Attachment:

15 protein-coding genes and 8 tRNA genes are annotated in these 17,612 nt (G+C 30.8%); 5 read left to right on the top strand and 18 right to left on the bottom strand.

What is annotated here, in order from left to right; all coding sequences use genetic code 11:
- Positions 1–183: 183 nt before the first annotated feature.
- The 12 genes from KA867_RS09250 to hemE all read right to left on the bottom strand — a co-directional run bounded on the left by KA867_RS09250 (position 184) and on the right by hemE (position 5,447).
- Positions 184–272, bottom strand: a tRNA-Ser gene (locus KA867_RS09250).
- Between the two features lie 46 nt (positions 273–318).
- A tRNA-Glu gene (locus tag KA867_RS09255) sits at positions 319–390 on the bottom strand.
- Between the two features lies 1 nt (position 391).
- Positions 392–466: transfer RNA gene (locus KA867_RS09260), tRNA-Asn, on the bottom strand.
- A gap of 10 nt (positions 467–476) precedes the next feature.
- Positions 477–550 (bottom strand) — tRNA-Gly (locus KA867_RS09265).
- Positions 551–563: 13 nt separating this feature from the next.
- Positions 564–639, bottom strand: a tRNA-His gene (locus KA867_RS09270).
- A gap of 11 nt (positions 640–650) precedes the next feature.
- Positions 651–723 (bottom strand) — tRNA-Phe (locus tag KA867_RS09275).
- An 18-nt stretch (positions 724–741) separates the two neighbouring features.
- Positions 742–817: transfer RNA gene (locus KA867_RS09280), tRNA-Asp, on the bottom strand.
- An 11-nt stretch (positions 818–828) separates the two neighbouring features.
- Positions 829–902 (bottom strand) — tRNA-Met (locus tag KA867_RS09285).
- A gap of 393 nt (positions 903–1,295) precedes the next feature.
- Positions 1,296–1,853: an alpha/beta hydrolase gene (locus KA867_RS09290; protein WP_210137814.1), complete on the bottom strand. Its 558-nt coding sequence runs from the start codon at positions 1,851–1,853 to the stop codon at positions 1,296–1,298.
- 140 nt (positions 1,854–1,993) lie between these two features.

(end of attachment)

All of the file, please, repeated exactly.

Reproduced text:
15 protein-coding genes and 8 tRNA genes are annotated in these 17,612 nt (G+C 30.8%); 5 read left to right on the top strand and 18 right to left on the bottom strand.

What is annotated here, in order from left to right; all coding sequences use genetic code 11:
- Positions 1–183: 183 nt before the first annotated feature.
- The 12 genes from KA867_RS09250 to hemE all read right to left on the bottom strand — a co-directional run bounded on the left by KA867_RS09250 (position 184) and on the right by hemE (position 5,447).
- Positions 184–272, bottom strand: a tRNA-Ser gene (locus KA867_RS09250).
- Between the two features lie 46 nt (positions 273–318).
- A tRNA-Glu gene (locus tag KA867_RS09255) sits at positions 319–390 on the bottom strand.
- Between the two features lies 1 nt (position 391).
- Positions 392–466: transfer RNA gene (locus KA867_RS09260), tRNA-Asn, on the bottom strand.
- A gap of 10 nt (positions 467–476) precedes the next feature.
- Positions 477–550 (bottom strand) — tRNA-Gly (locus KA867_RS09265).
- Positions 551–563: 13 nt separating this feature from the next.
- Positions 564–639, bottom strand: a tRNA-His gene (locus KA867_RS09270).
- A gap of 11 nt (positions 640–650) precedes the next feature.
- Positions 651–723 (bottom strand) — tRNA-Phe (locus tag KA867_RS09275).
- An 18-nt stretch (positions 724–741) separates the two neighbouring features.
- Positions 742–817: transfer RNA gene (locus KA867_RS09280), tRNA-Asp, on the bottom strand.
- An 11-nt stretch (positions 818–828) separates the two neighbouring features.
- Positions 829–902 (bottom strand) — tRNA-Met (locus tag KA867_RS09285).
- A gap of 393 nt (positions 903–1,295) precedes the next feature.
- Positions 1,296–1,853: an alpha/beta hydrolase gene (locus KA867_RS09290; protein WP_210137814.1), complete on the bottom strand. Its 558-nt coding sequence runs from the start codon at positions 1,851–1,853 to the stop codon at positions 1,296–1,298.
- 140 nt (positions 1,854–1,993) lie between these two features.